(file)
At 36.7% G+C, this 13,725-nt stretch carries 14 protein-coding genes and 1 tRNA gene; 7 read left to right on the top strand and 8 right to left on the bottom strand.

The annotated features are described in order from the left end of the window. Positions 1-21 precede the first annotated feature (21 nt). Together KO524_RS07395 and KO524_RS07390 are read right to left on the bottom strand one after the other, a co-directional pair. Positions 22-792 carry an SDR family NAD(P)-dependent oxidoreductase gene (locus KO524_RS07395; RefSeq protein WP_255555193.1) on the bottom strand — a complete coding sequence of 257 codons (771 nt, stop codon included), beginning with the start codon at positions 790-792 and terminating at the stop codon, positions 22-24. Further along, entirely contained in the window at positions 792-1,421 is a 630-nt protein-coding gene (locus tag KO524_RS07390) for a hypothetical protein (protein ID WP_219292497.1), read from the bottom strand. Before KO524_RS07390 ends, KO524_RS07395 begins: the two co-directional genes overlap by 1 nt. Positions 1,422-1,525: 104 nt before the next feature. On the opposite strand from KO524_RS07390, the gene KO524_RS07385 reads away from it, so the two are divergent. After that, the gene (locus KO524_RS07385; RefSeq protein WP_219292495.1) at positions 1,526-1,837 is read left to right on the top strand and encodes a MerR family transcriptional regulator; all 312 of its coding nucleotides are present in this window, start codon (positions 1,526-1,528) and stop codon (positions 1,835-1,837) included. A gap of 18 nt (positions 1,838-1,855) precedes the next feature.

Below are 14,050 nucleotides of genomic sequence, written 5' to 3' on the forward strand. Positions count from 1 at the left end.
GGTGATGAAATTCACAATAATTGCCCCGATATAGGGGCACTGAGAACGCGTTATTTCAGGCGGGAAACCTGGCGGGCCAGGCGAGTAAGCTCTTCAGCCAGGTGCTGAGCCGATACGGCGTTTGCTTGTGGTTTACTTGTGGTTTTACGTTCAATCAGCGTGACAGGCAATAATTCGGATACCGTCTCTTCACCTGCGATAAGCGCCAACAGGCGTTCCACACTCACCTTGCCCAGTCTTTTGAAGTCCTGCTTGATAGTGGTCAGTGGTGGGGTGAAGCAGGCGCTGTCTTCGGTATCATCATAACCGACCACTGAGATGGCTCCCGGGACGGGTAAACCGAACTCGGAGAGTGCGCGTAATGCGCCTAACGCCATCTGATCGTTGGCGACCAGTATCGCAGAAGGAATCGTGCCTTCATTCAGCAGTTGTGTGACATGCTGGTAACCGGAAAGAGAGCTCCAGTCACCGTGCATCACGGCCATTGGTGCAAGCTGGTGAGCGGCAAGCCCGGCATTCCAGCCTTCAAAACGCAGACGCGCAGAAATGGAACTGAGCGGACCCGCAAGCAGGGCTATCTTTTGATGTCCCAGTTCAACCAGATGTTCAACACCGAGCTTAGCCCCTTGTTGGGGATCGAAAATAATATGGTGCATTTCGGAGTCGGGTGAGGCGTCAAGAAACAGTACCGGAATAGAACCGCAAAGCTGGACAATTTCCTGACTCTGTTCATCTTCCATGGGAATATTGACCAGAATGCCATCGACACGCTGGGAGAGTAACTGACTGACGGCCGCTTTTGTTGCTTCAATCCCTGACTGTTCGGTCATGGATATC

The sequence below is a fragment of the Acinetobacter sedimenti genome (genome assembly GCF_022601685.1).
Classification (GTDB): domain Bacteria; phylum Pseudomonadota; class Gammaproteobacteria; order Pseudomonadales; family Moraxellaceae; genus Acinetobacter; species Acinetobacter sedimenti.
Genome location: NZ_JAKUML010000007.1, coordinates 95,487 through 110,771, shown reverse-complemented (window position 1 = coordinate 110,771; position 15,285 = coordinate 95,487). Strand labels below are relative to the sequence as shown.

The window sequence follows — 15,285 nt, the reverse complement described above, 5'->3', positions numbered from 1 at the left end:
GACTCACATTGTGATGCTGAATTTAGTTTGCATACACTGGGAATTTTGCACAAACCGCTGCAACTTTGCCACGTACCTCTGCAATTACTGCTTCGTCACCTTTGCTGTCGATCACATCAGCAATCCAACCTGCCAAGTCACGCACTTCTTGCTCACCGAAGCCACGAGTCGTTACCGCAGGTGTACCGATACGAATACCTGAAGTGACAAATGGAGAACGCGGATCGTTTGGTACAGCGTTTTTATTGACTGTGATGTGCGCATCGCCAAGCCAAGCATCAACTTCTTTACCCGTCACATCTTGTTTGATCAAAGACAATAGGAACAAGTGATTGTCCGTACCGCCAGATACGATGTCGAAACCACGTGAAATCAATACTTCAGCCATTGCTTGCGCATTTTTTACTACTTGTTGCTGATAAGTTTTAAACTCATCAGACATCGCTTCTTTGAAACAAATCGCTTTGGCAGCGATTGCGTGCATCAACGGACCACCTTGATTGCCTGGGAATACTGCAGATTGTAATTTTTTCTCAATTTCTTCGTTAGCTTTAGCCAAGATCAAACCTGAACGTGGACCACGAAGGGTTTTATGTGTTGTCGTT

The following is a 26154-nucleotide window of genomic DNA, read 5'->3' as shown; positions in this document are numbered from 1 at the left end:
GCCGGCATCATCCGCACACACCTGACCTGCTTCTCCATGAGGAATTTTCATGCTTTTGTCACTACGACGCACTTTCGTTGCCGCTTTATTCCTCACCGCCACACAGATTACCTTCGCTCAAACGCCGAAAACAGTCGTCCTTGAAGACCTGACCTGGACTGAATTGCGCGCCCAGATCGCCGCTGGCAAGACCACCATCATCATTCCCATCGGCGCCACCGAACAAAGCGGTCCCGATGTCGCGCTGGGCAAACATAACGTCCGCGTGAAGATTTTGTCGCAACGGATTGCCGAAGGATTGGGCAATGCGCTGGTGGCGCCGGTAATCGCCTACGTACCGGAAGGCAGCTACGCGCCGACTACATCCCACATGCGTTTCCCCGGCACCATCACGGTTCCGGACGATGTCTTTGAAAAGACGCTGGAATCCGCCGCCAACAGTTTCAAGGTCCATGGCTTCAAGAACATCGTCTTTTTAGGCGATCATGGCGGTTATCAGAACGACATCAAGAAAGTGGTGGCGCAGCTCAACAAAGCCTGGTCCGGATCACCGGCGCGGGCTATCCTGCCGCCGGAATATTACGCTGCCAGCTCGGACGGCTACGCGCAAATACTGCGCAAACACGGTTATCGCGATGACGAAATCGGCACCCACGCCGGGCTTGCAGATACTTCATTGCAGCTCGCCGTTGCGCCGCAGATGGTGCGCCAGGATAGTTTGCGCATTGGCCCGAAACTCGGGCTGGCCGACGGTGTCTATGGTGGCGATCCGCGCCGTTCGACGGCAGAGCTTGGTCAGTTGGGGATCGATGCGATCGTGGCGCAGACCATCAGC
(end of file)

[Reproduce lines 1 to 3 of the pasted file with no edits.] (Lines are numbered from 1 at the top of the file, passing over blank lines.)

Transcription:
At 36.7% G+C, this 13,725-nt stretch carries 14 protein-coding genes and 1 tRNA gene; 7 read left to right on the top strand and 8 right to left on the bottom strand.

The annotated features are described in order from the left end of the window. Positions 1-21 precede the first annotated feature (21 nt). Together KO524_RS07395 and KO524_RS07390 are read right to left on the bottom strand one after the other, a co-directional pair. Positions 22-792 carry an SDR family NAD(P)-dependent oxidoreductase gene (locus KO524_RS07395; RefSeq protein WP_255555193.1) on the bottom strand — a complete coding sequence of 257 codons (771 nt, stop codon included), beginning with the start codon at positions 790-792 and terminating at the stop codon, positions 22-24. Further along, entirely contained in the window at positions 792-1,421 is a 630-nt protein-coding gene (locus tag KO524_RS07390) for a hypothetical protein (protein ID WP_219292497.1), read from the bottom strand. Before KO524_RS07390 ends, KO524_RS07395 begins: the two co-directional genes overlap by 1 nt. Positions 1,422-1,525: 104 nt before the next feature. On the opposite strand from KO524_RS07390, the gene KO524_RS07385 reads away from it, so the two are divergent. After that, the gene (locus KO524_RS07385; RefSeq protein WP_219292495.1) at positions 1,526-1,837 is read left to right on the top strand and encodes a MerR family transcriptional regulator; all 312 of its coding nucleotides are present in this window, start codon (positions 1,526-1,528) and stop codon (positions 1,835-1,837) included. A gap of 18 nt (positions 1,838-1,855) precedes the next feature.

Below are 14,050 nucleotides of genomic sequence, written 5' to 3' on the forward strand. Positions count from 1 at the left end.